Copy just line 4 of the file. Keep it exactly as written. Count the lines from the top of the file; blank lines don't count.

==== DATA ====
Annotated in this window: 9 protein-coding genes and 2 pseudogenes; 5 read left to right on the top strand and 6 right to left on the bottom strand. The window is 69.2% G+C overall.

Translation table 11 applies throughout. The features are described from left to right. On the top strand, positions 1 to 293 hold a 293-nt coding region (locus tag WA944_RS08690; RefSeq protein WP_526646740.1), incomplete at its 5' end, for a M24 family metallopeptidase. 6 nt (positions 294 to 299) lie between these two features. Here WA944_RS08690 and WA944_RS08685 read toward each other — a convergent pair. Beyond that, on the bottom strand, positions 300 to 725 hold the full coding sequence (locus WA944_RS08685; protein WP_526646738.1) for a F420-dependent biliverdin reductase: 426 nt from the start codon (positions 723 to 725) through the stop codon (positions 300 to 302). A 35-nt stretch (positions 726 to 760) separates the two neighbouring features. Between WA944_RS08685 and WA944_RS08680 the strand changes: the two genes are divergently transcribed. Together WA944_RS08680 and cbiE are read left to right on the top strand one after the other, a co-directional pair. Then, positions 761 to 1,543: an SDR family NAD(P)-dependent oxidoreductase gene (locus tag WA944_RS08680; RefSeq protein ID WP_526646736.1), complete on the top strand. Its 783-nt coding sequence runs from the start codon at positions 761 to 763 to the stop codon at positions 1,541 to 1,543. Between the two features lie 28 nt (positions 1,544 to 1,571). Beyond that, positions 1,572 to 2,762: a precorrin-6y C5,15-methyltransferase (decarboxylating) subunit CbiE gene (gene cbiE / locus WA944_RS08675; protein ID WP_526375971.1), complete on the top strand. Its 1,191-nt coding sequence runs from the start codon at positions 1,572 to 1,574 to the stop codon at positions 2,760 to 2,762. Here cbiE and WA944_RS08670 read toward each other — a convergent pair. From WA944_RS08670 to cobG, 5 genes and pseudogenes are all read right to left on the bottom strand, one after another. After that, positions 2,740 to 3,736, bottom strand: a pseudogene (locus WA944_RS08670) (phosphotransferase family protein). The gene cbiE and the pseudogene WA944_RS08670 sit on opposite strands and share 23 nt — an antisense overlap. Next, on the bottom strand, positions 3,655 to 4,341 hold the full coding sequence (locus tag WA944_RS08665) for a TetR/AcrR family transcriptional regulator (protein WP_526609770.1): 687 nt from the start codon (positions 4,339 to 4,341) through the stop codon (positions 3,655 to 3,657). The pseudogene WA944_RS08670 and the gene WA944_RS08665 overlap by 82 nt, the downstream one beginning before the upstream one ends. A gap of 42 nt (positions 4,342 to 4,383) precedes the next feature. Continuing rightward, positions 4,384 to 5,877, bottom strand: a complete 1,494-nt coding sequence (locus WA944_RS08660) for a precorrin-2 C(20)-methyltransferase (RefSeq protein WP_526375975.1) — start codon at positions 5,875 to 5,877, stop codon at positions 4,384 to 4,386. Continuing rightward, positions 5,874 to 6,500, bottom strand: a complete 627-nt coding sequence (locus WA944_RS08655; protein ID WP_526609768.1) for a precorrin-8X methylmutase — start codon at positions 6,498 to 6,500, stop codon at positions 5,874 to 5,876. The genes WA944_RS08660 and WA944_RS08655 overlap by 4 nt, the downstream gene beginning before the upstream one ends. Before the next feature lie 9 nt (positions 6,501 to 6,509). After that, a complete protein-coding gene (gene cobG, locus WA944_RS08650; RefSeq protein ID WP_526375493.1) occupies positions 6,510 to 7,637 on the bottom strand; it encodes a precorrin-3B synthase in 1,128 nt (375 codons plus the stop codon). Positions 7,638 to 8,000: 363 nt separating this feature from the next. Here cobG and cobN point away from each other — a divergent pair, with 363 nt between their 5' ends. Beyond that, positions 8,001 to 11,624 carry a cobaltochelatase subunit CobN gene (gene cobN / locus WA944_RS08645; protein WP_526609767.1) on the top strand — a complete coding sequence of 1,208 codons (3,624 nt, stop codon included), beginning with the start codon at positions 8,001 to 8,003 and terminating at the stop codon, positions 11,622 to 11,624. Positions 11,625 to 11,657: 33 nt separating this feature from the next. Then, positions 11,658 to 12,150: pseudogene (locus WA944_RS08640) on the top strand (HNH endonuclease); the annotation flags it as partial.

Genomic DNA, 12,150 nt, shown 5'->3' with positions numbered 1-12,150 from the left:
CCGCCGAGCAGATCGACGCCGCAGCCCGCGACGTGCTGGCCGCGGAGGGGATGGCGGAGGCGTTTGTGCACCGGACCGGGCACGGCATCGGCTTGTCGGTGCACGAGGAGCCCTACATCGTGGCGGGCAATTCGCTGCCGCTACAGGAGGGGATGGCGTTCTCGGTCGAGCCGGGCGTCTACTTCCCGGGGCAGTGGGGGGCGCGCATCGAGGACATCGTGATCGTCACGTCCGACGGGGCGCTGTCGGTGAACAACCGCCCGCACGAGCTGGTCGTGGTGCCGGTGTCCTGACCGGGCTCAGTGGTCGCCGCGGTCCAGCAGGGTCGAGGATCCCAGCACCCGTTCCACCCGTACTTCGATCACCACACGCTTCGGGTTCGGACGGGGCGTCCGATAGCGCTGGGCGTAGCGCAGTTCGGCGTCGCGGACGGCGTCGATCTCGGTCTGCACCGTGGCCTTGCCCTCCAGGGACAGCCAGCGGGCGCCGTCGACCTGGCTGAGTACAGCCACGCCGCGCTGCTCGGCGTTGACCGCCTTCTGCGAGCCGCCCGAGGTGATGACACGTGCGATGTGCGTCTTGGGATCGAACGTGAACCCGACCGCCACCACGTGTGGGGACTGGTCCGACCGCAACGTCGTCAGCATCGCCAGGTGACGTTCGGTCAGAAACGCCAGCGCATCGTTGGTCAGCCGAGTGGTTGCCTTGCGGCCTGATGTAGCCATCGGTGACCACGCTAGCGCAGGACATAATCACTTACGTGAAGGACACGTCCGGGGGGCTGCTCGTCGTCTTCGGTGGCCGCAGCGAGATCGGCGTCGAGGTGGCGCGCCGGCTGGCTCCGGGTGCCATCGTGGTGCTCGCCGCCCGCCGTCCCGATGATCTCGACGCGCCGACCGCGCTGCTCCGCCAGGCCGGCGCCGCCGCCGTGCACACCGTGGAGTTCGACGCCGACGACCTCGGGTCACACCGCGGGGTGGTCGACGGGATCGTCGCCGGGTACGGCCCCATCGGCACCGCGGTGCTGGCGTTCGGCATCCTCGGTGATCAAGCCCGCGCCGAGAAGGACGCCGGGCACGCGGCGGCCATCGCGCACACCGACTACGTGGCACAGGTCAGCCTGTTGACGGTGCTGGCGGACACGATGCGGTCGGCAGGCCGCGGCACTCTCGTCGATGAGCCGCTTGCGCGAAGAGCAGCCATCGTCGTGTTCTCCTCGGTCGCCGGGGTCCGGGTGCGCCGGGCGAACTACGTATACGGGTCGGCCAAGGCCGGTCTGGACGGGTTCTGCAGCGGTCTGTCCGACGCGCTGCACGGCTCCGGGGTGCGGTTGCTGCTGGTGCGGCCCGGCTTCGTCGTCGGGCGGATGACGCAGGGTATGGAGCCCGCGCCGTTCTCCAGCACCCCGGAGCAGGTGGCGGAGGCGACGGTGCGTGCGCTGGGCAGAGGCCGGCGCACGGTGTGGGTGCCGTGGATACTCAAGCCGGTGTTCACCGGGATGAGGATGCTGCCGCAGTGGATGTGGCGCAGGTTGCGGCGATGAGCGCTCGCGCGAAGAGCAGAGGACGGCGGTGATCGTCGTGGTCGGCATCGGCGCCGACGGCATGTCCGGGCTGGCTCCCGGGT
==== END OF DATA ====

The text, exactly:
CCGCCGAGCAGATCGACGCCGCAGCCCGCGACGTGCTGGCCGCGGAGGGGATGGCGGAGGCGTTTGTGCACCGGACCGGGCACGGCATCGGCTTGTCGGTGCACGAGGAGCCCTACATCGTGGCGGGCAATTCGCTGCCGCTACAGGAGGGGATGGCGTTCTCGGTCGAGCCGGGCGTCTACTTCCCGGGGCAGTGGGGGGCGCGCATCGAGGACATCGTGATCGTCACGTCCGACGGGGCGCTGTCGGTGAACAACCGCCCGCACGAGCTGGTCGTGGTGCCGGTGTCCTGACCGGGCTCAGTGGTCGCCGCGGTCCAGCAGGGTCGAGGATCCCAGCACCCGTTCCACCCGTACTTCGATCACCACACGCTTCGGGTTCGGACGGGGCGTCCGATAGCGCTGGGCGTAGCGCAGTTCGGCGTCGCGGACGGCGTCGATCTCGGTCTGCACCGTGGCCTTGCCCTCCAGGGACAGCCAGCGGGCGCCGTCGACCTGGCTGAGTACAGCCACGCCGCGCTGCTCGGCGTTGACCGCCTTCTGCGAGCCGCCCGAGGTGATGACACGTGCGATGTGCGTCTTGGGATCGAACGTGAACCCGACCGCCACCACGTGTGGGGACTGGTCCGACCGCAACGTCGTCAGCATCGCCAGGTGACGTTCGGTCAGAAACGCCAGCGCATCGTTGGTCAGCCGAGTGGTTGCCTTGCGGCCTGATGTAGCCATCGGTGACCACGCTAGCGCAGGACATAATCACTTACGTGAAGGACACGTCCGGGGGGCTGCTCGTCGTCTTCGGTGGCCGCAGCGAGATCGGCGTCGAGGTGGCGCGCCGGCTGGCTCCGGGTGCCATCGTGGTGCTCGCCGCCCGCCGTCCCGATGATCTCGACGCGCCGACCGCGCTGCTCCGCCAGGCCGGCGCCGCCGCCGTGCACACCGTGGAGTTCGACGCCGACGACCTCGGGTCACACCGCGGGGTGGTCGACGGGATCGTCGCCGGGTACGGCCCCATCGGCACCGCGGTGCTGGCGTTCGGCATCCTCGGTGATCAAGCCCGCGCCGAGAAGGACGCCGGGCACGCGGCGGCCATCGCGCACACCGACTACGTGGCACAGGTCAGCCTGTTGACGGTGCTGGCGGACACGATGCGGTCGGCAGGCCGCGGCACTCTCGTCGATGAGCCGCTTGCGCGAAGAGCAGCCATCGTCGTGTTCTCCTCGGTCGCCGGGGTCCGGGTGCGCCGGGCGAACTACGTATACGGGTCGGCCAAGGCCGGTCTGGACGGGTTCTGCAGCGGTCTGTCCGACGCGCTGCACGGCTCCGGGGTGCGGTTGCTGCTGGTGCGGCCCGGCTTCGTCGTCGGGCGGATGACGCAGGGTATGGAGCCCGCGCCGTTCTCCAGCACCCCGGAGCAGGTGGCGGAGGCGACGGTGCGTGCGCTGGGCAGAGGCCGGCGCACGGTGTGGGTGCCGTGGATACTCAAGCCGGTGTTCACCGGGATGAGGATGCTGCCGCAGTGGATGTGGCGCAGGTTGCGGCGATGAGCGCTCGCGCGAAGAGCAGAGGACGGCGGTGATCGTCGTGGTCGGCATCGGCGCCGACGGCATGTCCGGGCTGGCTCCCGGGT